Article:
Trading Forex: From Hobby to Profession

Filed under: Learn Forex Trading |

 

The road from trading the forex markets as a hobby to trading as a profession is a long and arduous one. If you are new to trading forex, I will tell you this from the outset – it is not easy.

 

Like many people, when I first began trading forex, I had dreams of giving up my day job in a year and getting rich beyond my wildest imagination. Needless to say, this has not happened (although I have managed to give up my day job of teaching by becoming a freelance writer!). I think there are several stages that need to be passed if one is to become a professional forex trader. The first, is just to learn to break even. This might not sound like much of an achievement – and you might think that you should break even just by putting random trades on; much like you would if you tossed a coin. But this would be wrong. The spread (which is, in effect, a small percentage of your profits taken by your broker) makes sure that you will not break even if you put on random trades. In the long term, you will carry a heavy loss. So, breaking even is an achievement to start off with.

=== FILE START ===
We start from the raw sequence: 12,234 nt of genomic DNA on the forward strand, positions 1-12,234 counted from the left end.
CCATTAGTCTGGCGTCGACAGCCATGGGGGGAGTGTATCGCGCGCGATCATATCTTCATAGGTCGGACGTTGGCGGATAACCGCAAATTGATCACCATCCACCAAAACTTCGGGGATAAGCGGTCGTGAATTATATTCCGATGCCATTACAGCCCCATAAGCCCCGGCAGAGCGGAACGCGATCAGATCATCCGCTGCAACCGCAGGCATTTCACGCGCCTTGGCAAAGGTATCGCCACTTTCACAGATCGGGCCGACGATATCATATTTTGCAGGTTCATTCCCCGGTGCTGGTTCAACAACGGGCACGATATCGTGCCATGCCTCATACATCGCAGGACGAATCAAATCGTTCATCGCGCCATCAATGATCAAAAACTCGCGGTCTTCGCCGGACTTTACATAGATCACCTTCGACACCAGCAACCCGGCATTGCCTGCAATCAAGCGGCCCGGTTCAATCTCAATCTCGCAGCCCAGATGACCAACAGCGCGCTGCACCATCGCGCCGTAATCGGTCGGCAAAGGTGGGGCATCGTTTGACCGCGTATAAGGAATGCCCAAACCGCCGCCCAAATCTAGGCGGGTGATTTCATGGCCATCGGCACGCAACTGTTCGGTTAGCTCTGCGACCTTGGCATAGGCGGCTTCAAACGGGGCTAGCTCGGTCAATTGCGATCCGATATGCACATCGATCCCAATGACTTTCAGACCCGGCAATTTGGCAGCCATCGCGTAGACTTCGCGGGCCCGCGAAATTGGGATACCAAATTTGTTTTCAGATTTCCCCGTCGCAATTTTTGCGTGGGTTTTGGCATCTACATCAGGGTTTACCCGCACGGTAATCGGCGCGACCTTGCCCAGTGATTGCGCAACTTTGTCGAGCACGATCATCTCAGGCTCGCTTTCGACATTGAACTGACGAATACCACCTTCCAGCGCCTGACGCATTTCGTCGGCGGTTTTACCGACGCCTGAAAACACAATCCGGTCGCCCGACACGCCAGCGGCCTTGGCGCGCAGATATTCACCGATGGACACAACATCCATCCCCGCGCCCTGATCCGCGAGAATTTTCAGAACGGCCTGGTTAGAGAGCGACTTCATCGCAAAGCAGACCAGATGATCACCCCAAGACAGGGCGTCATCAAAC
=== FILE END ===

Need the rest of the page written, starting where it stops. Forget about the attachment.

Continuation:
The next barrier is to turn a profit – any kind of a profit, over a long series of trades. This takes a lot of skill and practice, but with perseverance, it can be done. I think most people who apply themselves properly will eventually reach this stage if they stick with it. However, the next and final stage is the toughest of all, and that is making enough money to give up you day job.

 

Realistically, you will need a considerable trading bank in order to do this. For example, if you have a trading bank of 10,000 GBP, you will need at least 100% gains in a year just to be able to survive if you give up your day job. A very tall order indeed. In reality, 30% annual gains would be very satisfactory as a trader, but in order to make a good living from this, you would need a trading bank of 100,000 GBP! So, you can see some of the financial barriers involved in becoming a professional trader. A way around this is to risk more per trade, but by risking more, you run the risk of losing all of your trading capital. So it is a precarious balancing act indeed.

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